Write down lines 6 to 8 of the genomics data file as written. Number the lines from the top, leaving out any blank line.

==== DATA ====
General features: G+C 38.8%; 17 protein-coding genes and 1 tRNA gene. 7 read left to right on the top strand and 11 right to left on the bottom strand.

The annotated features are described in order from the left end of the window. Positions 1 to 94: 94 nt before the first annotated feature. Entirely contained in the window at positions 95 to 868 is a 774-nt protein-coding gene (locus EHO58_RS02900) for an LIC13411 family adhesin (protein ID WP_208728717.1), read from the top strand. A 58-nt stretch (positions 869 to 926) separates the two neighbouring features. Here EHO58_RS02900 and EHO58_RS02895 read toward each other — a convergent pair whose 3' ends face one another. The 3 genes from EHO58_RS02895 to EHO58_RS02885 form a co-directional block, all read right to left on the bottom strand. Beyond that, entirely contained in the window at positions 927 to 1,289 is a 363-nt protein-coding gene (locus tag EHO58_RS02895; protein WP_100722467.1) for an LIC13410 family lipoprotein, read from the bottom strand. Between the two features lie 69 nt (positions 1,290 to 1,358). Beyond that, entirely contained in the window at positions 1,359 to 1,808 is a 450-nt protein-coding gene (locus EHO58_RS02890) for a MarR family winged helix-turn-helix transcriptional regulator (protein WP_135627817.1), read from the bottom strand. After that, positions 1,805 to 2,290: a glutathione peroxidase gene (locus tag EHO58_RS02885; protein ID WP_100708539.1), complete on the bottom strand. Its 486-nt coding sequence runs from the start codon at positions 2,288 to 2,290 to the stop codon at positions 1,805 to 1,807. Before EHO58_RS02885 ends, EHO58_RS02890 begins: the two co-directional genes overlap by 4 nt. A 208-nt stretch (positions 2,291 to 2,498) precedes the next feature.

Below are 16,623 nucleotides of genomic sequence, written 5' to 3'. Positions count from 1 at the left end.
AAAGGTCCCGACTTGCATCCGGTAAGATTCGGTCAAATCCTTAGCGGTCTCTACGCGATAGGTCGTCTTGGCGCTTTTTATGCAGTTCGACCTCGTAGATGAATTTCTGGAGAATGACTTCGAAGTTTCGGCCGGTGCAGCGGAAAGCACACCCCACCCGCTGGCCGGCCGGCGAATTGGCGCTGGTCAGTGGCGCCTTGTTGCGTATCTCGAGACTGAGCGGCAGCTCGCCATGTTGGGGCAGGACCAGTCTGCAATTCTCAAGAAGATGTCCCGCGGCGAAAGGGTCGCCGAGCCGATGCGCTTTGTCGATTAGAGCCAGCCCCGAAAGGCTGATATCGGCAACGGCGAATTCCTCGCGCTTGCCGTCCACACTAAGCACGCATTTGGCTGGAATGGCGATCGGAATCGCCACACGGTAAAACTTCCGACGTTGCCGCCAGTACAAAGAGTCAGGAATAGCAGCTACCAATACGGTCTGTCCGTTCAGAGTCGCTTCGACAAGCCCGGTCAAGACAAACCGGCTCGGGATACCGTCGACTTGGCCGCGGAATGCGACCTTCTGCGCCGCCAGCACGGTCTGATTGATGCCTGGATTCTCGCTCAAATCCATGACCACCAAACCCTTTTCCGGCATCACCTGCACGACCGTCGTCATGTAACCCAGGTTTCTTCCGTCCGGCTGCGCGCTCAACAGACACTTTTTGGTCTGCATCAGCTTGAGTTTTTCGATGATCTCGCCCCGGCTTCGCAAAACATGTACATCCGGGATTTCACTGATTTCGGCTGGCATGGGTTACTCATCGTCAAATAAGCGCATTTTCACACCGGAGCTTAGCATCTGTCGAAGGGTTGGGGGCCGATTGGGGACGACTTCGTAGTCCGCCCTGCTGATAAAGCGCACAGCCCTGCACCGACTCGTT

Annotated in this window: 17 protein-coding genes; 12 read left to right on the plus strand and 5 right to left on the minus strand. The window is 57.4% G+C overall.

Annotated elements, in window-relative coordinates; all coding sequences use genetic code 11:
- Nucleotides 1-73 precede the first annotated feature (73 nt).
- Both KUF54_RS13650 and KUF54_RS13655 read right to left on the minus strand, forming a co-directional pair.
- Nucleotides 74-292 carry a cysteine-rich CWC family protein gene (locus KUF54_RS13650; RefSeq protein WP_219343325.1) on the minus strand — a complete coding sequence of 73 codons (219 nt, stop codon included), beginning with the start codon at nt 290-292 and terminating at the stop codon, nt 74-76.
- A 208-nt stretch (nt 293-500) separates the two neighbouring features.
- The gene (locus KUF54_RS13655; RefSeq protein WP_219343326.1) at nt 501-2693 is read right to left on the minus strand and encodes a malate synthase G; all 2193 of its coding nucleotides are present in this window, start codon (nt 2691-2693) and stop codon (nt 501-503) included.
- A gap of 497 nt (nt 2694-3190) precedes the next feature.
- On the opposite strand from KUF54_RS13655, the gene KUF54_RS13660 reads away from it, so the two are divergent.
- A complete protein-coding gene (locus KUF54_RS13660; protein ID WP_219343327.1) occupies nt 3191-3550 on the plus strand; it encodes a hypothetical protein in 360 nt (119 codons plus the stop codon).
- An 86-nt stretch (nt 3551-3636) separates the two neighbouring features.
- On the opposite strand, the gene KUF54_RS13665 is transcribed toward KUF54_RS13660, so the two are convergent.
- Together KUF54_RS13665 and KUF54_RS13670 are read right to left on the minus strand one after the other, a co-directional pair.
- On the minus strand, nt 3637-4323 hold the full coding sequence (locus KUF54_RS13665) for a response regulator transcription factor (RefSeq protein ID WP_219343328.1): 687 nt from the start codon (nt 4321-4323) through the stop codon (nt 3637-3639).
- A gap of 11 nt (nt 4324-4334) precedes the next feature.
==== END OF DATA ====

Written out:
Annotated elements, in window-relative coordinates; all coding sequences use genetic code 11:
- Nucleotides 1-73 precede the first annotated feature (73 nt).
- Both KUF54_RS13650 and KUF54_RS13655 read right to left on the minus strand, forming a co-directional pair.